Don't blame Hannibal Lecter, he cannot help being a callous murdering monster.
Psychopaths lack basic hardwiring in the brain that enables most people to be compassionate and caring, new research has shown.
American scientists studied 80 male prisoners aged 18 to 50 who were assessed for psychopathic traits.
Around 20% to 30% of the US prison population are believed to be affected by psychopathy compared with 1% of the general population.
Participants underwent brain scans while being shown videos of people being intentionally hurt and others of faces reacting to pain.
The results of the functional magnetic resonance imaging (fMRI) scans showed distinct differences in the brain responses of highly psychopathic and non-psychopathic individuals.
Psychopaths displayed significantly less activity in the ventromedial prefrontal cortex, lateral orbitofrontal cortex, amygdala and periaqueductal grey parts of the brain. Conversely, more activity was seen in the striatum and insula regions.
"A marked lack of empathy is a hallmark characteristic of individuals with psychopathy," said lead researcher Professor Jean Decety, from the University of Chicago. "This is the first time that neural processes associated with empathic processing have been directly examined in individuals with psychopathy, especially in response to the perception of other people in pain or distress."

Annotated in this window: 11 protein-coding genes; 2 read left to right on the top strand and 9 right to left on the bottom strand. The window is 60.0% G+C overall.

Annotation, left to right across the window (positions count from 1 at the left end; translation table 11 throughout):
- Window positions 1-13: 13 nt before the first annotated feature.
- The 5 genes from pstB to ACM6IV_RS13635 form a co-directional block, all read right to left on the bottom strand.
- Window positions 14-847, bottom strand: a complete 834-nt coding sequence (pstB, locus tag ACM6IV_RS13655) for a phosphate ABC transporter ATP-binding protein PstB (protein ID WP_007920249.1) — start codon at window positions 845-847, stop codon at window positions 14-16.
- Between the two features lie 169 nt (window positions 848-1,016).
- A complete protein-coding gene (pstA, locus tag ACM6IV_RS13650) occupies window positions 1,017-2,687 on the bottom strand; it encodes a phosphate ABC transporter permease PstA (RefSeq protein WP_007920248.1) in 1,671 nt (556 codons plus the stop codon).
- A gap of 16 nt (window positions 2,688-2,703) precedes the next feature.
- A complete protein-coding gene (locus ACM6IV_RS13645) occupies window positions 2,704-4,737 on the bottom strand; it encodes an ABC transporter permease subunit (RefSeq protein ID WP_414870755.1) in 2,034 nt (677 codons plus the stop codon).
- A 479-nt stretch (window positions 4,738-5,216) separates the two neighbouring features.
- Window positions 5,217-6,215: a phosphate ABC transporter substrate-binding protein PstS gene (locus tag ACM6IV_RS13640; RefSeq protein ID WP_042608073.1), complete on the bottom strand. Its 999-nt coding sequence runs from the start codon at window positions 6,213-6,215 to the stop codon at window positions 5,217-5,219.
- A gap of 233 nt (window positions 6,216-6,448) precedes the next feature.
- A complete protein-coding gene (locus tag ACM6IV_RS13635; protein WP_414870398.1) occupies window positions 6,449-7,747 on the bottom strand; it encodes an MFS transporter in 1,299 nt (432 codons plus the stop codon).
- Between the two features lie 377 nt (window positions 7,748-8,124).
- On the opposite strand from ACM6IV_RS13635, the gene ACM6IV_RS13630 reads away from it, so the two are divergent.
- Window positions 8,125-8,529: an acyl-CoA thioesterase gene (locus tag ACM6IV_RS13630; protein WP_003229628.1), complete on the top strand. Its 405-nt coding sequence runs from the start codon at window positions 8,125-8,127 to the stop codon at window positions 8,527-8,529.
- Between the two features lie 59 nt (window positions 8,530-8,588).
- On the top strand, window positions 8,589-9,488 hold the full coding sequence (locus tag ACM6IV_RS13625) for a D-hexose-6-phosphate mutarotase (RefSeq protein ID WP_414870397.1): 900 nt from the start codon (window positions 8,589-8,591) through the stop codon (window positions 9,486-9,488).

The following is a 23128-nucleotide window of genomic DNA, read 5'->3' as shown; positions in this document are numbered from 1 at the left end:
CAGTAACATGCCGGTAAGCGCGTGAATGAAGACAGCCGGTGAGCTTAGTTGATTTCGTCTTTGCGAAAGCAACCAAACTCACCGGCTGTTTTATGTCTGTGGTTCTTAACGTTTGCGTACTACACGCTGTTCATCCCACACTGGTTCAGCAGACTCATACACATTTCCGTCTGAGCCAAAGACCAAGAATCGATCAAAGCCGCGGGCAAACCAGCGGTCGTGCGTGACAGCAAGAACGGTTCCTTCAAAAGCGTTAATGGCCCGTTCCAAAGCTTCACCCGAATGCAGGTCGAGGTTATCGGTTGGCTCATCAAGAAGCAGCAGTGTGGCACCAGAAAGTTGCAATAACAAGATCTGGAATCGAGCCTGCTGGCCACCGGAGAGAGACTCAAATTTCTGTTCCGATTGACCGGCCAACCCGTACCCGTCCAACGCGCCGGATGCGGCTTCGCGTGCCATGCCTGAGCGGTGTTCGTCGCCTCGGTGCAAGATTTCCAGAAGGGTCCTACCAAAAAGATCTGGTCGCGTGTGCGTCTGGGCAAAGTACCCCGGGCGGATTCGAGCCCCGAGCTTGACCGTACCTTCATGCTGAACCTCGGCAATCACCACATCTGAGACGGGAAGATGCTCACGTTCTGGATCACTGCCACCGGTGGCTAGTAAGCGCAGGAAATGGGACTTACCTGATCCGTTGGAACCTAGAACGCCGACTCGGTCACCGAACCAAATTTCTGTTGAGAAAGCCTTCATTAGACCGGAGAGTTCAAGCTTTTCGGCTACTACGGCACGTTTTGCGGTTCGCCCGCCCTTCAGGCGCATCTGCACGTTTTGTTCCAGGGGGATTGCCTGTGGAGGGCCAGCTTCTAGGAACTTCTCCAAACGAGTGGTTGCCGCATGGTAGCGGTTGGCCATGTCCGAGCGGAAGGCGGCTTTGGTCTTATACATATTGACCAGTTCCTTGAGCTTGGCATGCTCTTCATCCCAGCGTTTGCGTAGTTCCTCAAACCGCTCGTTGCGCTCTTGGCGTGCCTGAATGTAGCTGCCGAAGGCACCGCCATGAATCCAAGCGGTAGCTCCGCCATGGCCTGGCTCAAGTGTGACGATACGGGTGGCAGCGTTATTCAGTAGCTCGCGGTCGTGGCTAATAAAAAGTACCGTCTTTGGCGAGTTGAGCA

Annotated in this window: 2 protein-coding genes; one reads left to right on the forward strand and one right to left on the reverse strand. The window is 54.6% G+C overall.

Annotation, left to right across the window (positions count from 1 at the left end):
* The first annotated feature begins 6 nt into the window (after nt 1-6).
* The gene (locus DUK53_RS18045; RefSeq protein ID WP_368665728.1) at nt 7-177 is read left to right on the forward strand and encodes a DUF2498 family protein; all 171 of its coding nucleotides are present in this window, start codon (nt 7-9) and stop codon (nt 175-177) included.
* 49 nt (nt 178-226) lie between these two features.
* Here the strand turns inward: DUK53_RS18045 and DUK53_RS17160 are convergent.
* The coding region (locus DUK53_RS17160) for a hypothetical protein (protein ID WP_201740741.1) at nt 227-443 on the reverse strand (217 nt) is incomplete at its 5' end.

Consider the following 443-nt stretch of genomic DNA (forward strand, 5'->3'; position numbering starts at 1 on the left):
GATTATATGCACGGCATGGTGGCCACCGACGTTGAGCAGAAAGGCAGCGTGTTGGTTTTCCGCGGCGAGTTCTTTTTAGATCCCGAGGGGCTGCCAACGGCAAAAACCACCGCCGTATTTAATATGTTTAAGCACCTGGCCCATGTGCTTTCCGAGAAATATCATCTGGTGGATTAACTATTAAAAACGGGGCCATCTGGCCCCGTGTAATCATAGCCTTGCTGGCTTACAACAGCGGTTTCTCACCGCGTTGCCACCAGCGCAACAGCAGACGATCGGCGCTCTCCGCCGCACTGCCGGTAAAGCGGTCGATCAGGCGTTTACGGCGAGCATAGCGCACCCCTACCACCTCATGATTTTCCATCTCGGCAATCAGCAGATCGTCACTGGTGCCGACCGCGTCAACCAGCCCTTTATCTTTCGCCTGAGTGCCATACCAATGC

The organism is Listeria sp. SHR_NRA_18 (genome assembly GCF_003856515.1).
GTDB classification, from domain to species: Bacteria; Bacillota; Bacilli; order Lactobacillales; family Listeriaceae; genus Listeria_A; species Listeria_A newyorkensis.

The findings are published online today in the journal JAMA Psychiatry. They may help explain why criminal psychopaths such as Lecter, portrayed chillingly on screen by Sir Anthony Hopkins, appear so lacking in remorse or compassion.
Psychopaths are known to be responsible for a disproportionate amount of repetitive crime and violence.
The scientists were surprised by the high insula activity seen in psychopaths, since this brain region is central to emotion.
However, the stunted response observed in the ventromedial prefrontal cortex and amygdala was consistent with previous studies of psychopathy.
The amygdala, an almond-shaped bundle of neurons deep within the brain, plays an important role in processing emotions such as fear, anger and pleasure.
Most people flinch from seeing others in pain or distress - which serves a useful social purpose, the scientists pointed out.
They wrote in their paper: "The neural response to distress of others such as pain is thought to reflect an aversive response in the observer that may act as a trigger to inhibit aggression or prompt motivation to help.
"Hence, examining the neural response of individuals with psychopathy as they view others being harmed or expressing pain is an effective probe into the neural processes underlying affective and empathy deficits in psychopathy."
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